The interpretation should by now be obvious: Greece was the only euro country where the functional distribution of income changed in labour’s favour in the last three decades; in all the other countries, the capital share of income increased at the expense of labour; and the extent to which the various economies had greater or lesser increases in both their ULCs and their UKCs was a consequence of differential inflation. So ULCs are really quite distinct from real wages; and following this aggregate approach to its logical policy consequences would entail measures to cut down profits, not wages, in order to regain competitiveness. The real culprits of the differential change in ULCs (or the nominal compensation of employees) across the euro zone is differential inflation and the real wage decrease in the European core – not real wage increases in the periphery.

Promoting competitiveness in the periphery through wage compression is therefore both cynical and wrong – in several different ways. First, workers are being forced to foot the bill twice over; second, the prime determinant of economic competitiveness is not sale price per se, but rather sale prices combined with the pattern of productive specialisation (and recessionary internal devaluations are not helping with the latter, either); and third, the Great Stagnation that the US and Europe as a whole have been living through is a consequence of insufficient demand in the context of a massive (though protracted) process of debt deflation, so compressing wages in the current context is a sure way to further compress demand and curb growth (see here for more detailed information on this).

On some occasions, this erroneous diagnosis takes on an especially aberrant and cynical twist: that’s when the argument is constructed around a comparison of nominal ULCs (or the nominal compensation of employees) with real (i.e. deflated) productivity. Seems obviously wrong even to a first-year undergraduate, wouldn’t you say? Well, that’s actually what many analysts and commentators have been doing for quite a while – and it’s also a key part of Mr Draghi’s story (check slides 9 and 10 in his power point presentation, link above).

So neither is the public debt crisis caused by reckless spending, nor is declining competitiveness a consequence of excessive wage increases. And yet, these ‘fairy tales’ are repeated again and again to make us believe them and are used as a pretext for deleterious and counterproductive policies. We’ve been here before (does the name Heinrich Brüning ring any bells?) – and it wasn’t pretty. Shouldn’t we be taking the lessons from history far more seriously?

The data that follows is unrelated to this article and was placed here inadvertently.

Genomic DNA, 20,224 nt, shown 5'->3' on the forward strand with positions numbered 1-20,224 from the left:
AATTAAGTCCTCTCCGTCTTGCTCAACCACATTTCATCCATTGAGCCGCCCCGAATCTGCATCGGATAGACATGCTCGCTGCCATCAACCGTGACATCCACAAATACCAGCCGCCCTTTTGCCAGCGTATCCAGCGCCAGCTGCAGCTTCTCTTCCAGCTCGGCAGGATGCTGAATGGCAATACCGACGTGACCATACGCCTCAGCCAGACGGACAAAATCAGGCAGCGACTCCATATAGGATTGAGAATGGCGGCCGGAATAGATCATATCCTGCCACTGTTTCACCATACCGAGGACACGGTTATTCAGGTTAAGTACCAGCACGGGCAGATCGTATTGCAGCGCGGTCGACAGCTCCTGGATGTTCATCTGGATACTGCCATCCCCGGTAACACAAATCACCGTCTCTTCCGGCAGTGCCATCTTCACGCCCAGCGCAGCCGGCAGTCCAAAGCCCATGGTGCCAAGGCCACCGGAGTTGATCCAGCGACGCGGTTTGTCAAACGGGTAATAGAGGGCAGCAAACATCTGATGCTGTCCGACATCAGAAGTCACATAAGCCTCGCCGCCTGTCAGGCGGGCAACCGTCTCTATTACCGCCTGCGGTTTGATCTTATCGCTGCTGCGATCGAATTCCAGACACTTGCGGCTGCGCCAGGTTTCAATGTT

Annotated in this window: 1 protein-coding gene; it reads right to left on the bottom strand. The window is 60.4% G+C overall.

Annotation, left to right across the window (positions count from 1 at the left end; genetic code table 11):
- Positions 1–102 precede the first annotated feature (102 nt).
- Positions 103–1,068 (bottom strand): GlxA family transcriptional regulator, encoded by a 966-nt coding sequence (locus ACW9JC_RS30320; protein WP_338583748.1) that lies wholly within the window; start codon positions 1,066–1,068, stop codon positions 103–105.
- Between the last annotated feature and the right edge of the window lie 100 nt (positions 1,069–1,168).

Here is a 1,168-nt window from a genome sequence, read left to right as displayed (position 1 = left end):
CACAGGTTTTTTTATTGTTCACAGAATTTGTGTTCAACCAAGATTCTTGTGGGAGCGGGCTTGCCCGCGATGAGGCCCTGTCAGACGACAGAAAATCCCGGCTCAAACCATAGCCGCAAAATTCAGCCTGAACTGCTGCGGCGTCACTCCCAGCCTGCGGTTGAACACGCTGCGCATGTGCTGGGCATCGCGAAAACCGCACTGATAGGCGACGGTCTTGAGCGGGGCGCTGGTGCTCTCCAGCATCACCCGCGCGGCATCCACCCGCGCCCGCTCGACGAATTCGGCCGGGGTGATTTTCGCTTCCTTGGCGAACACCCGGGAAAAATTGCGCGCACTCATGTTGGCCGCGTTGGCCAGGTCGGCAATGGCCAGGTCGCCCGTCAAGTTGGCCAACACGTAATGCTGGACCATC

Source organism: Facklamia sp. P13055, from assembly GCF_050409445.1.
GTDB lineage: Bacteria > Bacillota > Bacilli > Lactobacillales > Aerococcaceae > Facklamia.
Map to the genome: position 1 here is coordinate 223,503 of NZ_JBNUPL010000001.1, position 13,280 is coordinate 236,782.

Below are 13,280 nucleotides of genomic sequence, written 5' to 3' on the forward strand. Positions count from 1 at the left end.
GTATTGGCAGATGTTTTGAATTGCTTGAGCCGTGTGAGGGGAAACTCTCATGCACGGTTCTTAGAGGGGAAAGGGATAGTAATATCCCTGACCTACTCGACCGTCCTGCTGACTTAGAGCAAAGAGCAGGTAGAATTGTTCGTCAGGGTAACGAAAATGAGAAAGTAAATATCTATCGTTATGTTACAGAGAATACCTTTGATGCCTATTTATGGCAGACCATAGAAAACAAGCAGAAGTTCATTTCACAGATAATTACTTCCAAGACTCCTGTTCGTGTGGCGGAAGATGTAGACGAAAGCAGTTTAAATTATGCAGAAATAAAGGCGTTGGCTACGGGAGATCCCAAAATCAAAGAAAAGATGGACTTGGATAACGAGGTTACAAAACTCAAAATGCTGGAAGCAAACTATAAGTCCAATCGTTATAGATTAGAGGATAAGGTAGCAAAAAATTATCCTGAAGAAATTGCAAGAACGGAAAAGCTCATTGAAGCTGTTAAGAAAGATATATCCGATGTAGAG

Europe For Citizens

“This project has been funded with support from the European Commission. This publication reflects the views only of the author, and the Commission cannot be held responsible for any use which may be made of the information contained therein.”

The Commission and the European Semester: is the Fox Guarding the Chicken?

5. June 2013, von Adriaan Schout, Comments (0)

2013 is a pivotal year for Commissioner Rehn, the European Semester and the Commission. All three have had to prove their legitimacy regarding economic governance. Rehn’s credibility and that of the European Semester centre on the reputation of the Commission and that of DG EcFin in particular. Given the importance of the European Semester, it is important that there are no doubts about the independence and the quality of Olli Rehn as Commissioner. To save the euro project and the trust people have in the Commission in euro-related processes, it was decided in 2011 to create the post of an ‘independent’ Commissioner to supervise the Stability and Growth Pact. The famous six-pack and two-pack have reinforced the role of the independent Commissioner who now has the power to monitor and even fine Member States. The Commission’s unshaken reputation is crucial, if it wants stand up to criticism in the media and by peers and (Nobel-prize winning) economists.
Alas, the Commission does not stand the test of quality and of independence. As a result, the criticism on this year’s reports and recommendations has been overly political – for example concerning the extra year France received to bring its deficit down – and cannot be brushed aside.